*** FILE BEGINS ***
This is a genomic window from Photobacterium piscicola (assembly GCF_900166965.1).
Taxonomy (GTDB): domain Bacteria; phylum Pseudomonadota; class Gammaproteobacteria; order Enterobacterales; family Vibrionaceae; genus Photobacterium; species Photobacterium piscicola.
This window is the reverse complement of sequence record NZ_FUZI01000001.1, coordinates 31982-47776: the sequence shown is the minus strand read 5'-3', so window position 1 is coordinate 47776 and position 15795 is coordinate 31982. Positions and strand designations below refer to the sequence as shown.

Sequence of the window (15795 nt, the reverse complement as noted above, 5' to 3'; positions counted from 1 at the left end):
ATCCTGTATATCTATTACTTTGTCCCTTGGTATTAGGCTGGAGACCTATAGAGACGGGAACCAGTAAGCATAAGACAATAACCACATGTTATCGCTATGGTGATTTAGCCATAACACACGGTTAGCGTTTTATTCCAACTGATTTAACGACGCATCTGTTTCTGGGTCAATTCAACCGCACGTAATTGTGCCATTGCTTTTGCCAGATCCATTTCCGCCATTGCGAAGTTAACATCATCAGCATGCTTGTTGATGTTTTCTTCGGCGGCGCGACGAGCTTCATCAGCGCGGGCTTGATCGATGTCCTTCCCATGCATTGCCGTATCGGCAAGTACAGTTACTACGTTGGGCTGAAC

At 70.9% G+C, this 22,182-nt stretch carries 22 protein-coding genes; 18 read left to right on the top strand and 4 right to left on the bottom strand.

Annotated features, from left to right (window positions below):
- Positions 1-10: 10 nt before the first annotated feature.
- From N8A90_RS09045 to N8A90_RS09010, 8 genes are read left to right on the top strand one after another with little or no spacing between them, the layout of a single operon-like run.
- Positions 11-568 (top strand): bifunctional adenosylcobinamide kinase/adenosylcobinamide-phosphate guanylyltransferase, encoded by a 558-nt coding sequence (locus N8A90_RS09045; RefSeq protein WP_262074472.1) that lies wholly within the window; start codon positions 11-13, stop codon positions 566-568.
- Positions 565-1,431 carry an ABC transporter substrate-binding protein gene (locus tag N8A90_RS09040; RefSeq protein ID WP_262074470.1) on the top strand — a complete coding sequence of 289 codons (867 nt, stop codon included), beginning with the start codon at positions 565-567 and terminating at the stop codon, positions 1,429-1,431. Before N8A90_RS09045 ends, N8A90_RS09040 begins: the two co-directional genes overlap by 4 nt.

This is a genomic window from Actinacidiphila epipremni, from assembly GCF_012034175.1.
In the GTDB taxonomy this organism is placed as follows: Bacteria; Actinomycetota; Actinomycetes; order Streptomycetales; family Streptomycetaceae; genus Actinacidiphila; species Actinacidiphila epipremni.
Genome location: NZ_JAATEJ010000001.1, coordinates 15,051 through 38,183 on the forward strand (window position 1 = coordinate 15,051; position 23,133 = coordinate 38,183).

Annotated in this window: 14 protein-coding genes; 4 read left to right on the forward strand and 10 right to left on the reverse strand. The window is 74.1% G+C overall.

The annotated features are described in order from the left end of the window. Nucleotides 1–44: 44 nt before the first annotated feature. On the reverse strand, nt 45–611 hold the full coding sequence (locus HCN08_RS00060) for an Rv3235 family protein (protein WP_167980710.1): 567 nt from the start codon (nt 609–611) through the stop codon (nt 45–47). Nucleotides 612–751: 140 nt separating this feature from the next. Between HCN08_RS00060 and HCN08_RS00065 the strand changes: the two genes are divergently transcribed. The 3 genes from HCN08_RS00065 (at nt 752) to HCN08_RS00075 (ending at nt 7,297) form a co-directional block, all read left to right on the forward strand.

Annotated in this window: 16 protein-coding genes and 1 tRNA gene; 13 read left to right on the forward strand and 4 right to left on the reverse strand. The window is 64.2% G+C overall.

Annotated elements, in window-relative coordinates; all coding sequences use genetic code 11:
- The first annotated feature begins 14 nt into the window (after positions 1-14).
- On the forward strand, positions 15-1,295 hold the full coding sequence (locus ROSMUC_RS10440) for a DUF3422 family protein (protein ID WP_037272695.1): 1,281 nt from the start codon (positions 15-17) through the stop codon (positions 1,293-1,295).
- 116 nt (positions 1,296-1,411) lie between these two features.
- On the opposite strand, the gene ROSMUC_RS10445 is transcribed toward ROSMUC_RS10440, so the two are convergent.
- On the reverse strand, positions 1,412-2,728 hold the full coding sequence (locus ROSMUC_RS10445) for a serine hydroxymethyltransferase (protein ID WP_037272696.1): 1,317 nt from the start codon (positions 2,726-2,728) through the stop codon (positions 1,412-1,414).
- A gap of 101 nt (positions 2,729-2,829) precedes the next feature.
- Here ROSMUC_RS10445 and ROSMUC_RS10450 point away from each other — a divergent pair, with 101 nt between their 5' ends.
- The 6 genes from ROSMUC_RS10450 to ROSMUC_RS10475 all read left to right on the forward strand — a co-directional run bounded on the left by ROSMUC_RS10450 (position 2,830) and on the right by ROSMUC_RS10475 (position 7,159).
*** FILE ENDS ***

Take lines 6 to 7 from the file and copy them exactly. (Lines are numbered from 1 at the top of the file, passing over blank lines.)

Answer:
At 70.9% G+C, this 22,182-nt stretch carries 22 protein-coding genes; 18 read left to right on the top strand and 4 right to left on the bottom strand.

Annotated features, from left to right (window positions below):